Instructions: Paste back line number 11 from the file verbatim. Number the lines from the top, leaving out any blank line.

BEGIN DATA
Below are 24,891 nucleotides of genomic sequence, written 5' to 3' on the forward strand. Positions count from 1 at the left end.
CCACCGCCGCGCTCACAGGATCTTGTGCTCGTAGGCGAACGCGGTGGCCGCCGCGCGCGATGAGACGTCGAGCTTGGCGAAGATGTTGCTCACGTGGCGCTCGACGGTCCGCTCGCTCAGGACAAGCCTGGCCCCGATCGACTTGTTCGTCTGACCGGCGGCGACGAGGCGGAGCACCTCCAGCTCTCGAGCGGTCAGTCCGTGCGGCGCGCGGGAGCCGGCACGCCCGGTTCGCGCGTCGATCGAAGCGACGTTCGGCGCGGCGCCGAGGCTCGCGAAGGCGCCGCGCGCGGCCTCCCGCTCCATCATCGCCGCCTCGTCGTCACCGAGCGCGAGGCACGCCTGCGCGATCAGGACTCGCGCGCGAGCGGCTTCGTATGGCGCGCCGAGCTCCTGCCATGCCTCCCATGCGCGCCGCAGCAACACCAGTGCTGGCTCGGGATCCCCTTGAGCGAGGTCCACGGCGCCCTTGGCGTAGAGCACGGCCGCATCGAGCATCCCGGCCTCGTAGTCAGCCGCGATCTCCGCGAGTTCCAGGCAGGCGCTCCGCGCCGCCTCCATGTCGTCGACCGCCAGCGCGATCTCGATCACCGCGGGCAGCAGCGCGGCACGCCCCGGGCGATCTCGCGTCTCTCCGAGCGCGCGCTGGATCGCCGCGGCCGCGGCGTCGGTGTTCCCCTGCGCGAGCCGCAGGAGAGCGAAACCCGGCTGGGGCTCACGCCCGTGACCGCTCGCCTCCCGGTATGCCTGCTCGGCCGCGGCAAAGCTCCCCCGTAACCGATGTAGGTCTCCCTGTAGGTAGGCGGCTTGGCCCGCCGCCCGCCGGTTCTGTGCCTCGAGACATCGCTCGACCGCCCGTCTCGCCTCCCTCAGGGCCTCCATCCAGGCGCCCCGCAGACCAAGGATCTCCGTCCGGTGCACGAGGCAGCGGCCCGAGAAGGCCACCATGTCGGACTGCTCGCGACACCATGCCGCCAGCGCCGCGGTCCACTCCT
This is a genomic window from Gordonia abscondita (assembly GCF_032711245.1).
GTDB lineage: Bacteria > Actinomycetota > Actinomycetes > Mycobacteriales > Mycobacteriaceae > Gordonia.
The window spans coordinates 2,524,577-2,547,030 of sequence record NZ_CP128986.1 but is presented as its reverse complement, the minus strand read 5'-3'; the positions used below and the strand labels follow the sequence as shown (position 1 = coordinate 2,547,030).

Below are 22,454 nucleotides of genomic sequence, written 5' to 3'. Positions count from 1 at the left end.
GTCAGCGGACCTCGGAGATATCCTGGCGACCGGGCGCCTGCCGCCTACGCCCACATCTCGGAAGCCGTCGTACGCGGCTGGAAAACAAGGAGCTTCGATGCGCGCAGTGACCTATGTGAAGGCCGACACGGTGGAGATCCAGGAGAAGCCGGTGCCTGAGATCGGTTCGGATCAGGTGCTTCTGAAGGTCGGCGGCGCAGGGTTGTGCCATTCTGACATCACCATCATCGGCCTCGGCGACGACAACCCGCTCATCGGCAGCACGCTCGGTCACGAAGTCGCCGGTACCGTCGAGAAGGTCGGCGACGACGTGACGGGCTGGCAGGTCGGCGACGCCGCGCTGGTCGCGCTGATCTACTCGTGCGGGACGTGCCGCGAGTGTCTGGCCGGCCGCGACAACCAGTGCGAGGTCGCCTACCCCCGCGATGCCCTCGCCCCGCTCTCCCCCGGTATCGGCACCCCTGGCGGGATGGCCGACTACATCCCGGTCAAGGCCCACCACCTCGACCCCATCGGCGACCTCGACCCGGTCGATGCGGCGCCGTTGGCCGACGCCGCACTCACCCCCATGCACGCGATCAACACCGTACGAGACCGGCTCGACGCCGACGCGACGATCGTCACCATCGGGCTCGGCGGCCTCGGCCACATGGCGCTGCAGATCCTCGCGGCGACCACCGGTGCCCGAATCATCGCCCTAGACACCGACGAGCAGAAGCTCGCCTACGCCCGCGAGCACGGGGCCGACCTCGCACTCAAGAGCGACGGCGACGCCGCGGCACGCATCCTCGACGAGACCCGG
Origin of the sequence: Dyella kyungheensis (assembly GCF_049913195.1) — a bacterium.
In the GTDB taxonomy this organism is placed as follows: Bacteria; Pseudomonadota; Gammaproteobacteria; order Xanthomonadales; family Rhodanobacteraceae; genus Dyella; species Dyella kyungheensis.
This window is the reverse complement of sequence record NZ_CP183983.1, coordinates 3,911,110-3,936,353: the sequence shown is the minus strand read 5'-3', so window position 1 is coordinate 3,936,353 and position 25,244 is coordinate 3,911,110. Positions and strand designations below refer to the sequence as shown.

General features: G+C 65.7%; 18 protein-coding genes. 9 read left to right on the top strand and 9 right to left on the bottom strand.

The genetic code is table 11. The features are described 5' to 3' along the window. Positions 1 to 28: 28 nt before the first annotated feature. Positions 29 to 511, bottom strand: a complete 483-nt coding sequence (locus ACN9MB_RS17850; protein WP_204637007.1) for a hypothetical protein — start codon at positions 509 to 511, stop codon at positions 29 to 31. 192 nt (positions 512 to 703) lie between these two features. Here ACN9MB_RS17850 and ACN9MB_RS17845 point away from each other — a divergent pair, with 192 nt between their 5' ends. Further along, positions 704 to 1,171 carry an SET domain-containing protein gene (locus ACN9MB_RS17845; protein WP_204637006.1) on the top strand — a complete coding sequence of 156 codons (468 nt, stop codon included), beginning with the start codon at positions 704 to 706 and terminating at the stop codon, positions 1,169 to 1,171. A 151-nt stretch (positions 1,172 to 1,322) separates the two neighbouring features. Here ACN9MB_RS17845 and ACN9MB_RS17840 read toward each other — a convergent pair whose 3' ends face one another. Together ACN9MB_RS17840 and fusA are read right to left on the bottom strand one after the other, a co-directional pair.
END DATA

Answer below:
General features: G+C 65.7%; 18 protein-coding genes. 9 read left to right on the top strand and 9 right to left on the bottom strand.